Logbook

Goodbye Beagle (The Chilean Channels – Part I)

If there’s anything on Chile’s Pacific coast – any place, or any sight – which exceeds the awesome beauty of the glaciers in the Beagle Channel, then we’ve yet to come across it; but, that having been said, this whole region is a fabulous wonderland of wild grandeur. To the Europeans who first explored the labyrinth of rock corridors, the stark mountains with their icy caps sometimes appeared almost cruel, and the gales which obstructed their progress had an aspect of vengeance. Travelling in their wake, but with the advantage of heated cabins and satellite navigation – and above all else, with the advantage of echo-sounders and engines, and with the benefit of the charts which those 19th-century mariners bequeathed to us – we modern-day sailors have it easy. Not for us the misery of clawing along a lee shore in an open boat, trying to find a safe refuge for the mother-ship. Not for us the gruelling slog up a channel which looked so promising but which turns out to be blocked by a mountain. Not for us the terror of striking a rock, as we seek the safety of an unexplored cove, nor the cold fear of finding ourselves shipwrecked on an inhospitable shore so many hundreds of miles from the nearest civilised help.
Not for us such dangers – and not for us the triumph of finding the cove or the pass, or the satisfaction of surviving against the odds.
Tierra del Fuego has been tamed.

Cold, cruel mountains louring over the Beagle Channel
Cold, cruel mountains louring over the Beagle Channel

There are, in fact, still plenty of nooks and channels in the Chilean channels which have not been properly charted, but now that the land has been formally claimed there are strict regulations regarding where a foreign vessel may go a-wandering. And wherever she goes, she is never allowed to be out of ‘earshot’ of the authorities. Even the local fishing boats, whose travels are less restricted, are required to report their position once a day, and yotties are supposed to ‘check in’ in the same manner – strictly for our own safety, of course, as the anonymous authors of the official paperwork explain.

These men, fishing for centolla (spider crabs), will spend five wintry months living on their boat in the Beagle Channel. Every day they must report their position by radio. Every week a 'mother-ship' visits them to collect the catch and bring new supplies of food and fuel.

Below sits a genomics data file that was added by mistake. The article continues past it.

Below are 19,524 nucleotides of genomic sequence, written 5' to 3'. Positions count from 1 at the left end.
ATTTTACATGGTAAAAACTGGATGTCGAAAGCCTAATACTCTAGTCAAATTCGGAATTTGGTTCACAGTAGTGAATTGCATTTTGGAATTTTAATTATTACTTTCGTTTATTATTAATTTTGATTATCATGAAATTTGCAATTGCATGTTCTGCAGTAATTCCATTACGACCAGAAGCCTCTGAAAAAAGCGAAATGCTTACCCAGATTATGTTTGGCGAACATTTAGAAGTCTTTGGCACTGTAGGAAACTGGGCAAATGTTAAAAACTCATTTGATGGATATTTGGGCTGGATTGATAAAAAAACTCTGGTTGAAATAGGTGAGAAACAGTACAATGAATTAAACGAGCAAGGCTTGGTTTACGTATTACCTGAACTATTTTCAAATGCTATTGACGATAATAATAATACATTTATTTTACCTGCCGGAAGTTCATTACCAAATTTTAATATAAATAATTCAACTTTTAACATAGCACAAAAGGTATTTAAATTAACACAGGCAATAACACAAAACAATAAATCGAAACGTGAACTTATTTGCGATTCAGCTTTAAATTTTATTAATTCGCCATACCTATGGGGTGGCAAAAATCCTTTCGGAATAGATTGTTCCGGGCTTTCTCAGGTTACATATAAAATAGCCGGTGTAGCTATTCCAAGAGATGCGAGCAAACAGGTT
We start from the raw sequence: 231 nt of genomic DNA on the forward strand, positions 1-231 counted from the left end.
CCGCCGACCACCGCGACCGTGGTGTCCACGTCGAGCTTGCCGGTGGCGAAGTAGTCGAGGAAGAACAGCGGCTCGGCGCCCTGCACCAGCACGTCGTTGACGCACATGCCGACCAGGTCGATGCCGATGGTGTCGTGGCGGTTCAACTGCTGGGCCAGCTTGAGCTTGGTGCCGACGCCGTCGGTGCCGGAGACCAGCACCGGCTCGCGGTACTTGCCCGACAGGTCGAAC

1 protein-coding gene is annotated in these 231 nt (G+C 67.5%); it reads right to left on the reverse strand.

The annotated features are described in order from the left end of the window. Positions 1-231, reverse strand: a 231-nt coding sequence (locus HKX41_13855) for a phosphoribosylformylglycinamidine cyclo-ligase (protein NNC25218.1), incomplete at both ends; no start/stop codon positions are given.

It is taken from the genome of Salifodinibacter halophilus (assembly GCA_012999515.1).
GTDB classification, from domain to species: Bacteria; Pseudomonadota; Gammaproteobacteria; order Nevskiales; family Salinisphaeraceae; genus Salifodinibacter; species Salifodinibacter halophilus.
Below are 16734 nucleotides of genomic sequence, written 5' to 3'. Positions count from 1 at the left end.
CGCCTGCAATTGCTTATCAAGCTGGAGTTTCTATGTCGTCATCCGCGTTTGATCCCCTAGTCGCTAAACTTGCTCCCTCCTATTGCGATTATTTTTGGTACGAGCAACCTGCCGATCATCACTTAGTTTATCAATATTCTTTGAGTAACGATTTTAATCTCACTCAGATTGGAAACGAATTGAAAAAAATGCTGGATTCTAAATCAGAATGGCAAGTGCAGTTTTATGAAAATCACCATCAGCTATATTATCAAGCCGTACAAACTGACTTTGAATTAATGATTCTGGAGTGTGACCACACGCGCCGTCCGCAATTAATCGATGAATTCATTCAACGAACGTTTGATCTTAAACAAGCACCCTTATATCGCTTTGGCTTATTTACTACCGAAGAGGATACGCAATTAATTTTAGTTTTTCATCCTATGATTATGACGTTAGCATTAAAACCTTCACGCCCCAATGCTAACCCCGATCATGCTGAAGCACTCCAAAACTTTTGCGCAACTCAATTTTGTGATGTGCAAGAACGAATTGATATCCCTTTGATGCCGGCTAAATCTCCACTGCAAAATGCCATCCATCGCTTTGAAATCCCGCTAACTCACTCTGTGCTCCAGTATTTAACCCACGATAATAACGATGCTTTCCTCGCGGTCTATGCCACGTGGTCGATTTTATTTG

These men, fishing for centolla (spider crabs), will spend five wintry months living on their boat in the Beagle Channel. Every day they must report their position by radio. Every week a ‘mother-ship’ visits them to collect the catch and bring new supplies of food and fuel.

Still – the authorities can’t tame the weather. And they haven’t tamed the scenery. Not yet.
The times are certainly a-changing: There are plans to open salmon farms – yes, even in the UNESCO Biosphere Reserve! – and there is talk of mines and of roads. But for the moment, Tierra del Fuego is still a glorious wilderness where one can spend days at a time, even on the prescribed route, without seeing another soul.

As I type these words we’re not even half way through our journey north via the Channels to Valdivia, but finding ourselves temporarily anchored in a place now touched by civilisation and within reach of the world-wide-web we felt the urge to share something of our recent adventures. I thought I might choose my favourite ten or twelve photos and, through them, provide a glimpse of this part of the world.
Having spent a day sorting them I found myself with more than a hundred ‘must haves’… so, I’ve decided to break the journey into stages; and the first offering is our valediction to the Beagle Canal.

Winter sunrise in the Beagle Channel
Winter sunrise in the Beagle Channel

The Beagle Channel is known in cruise-ship circles as Glacier Alley. However, the ships, blasting through at fifteen knots and constrained to stick to the ‘main drag’, are able to offer their punters only a glimpse of this icy grandeur. With our own transport, we are privileged to obtain a much more intimate view.

This is about as close as we dare go, because if it suddenly drops a berg… we'll be swamped.
This is about as close as we dare go, because if it suddenly drops a berg… we’ll be swamped.

The glaciers were named, more or less at random, it is said, by the cruise ship operators. One is known as Holanda, though it comes from a mountain called Frances; one is called Alemania; one is España. The most prominent is known as as Italia.

This glacier is known as Holanda – but for absolutely no reason
This glacier is known as Holanda – but for absolutely no reason